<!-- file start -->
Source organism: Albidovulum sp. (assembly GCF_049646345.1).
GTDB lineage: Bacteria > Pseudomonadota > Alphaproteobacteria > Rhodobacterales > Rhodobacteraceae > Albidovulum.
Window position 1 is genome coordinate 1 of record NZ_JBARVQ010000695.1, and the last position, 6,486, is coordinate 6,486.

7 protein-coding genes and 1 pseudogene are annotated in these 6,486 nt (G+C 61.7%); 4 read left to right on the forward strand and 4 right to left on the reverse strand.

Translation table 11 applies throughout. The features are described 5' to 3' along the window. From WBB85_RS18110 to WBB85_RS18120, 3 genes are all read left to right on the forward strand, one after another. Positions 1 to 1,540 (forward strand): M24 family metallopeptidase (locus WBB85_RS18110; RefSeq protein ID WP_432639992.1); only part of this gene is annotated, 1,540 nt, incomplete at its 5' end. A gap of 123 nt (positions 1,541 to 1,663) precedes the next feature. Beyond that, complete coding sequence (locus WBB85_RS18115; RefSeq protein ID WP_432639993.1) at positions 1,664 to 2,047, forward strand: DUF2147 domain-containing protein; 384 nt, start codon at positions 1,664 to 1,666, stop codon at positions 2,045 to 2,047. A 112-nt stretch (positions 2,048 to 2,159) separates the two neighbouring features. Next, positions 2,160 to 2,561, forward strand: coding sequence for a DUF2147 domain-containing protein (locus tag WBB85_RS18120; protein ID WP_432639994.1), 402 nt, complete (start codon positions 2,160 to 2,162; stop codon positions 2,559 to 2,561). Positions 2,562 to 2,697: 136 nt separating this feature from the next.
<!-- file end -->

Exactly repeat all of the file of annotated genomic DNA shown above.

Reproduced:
Source organism: Albidovulum sp. (assembly GCF_049646345.1).
GTDB lineage: Bacteria > Pseudomonadota > Alphaproteobacteria > Rhodobacterales > Rhodobacteraceae > Albidovulum.
Window position 1 is genome coordinate 1 of record NZ_JBARVQ010000695.1, and the last position, 6,486, is coordinate 6,486.

7 protein-coding genes and 1 pseudogene are annotated in these 6,486 nt (G+C 61.7%); 4 read left to right on the forward strand and 4 right to left on the reverse strand.

Translation table 11 applies throughout. The features are described 5' to 3' along the window. From WBB85_RS18110 to WBB85_RS18120, 3 genes are all read left to right on the forward strand, one after another. Positions 1 to 1,540 (forward strand): M24 family metallopeptidase (locus WBB85_RS18110; RefSeq protein ID WP_432639992.1); only part of this gene is annotated, 1,540 nt, incomplete at its 5' end. A gap of 123 nt (positions 1,541 to 1,663) precedes the next feature. Beyond that, complete coding sequence (locus WBB85_RS18115; RefSeq protein ID WP_432639993.1) at positions 1,664 to 2,047, forward strand: DUF2147 domain-containing protein; 384 nt, start codon at positions 1,664 to 1,666, stop codon at positions 2,045 to 2,047. A 112-nt stretch (positions 2,048 to 2,159) separates the two neighbouring features. Next, positions 2,160 to 2,561, forward strand: coding sequence for a DUF2147 domain-containing protein (locus tag WBB85_RS18120; protein ID WP_432639994.1), 402 nt, complete (start codon positions 2,160 to 2,162; stop codon positions 2,559 to 2,561). Positions 2,562 to 2,697: 136 nt separating this feature from the next.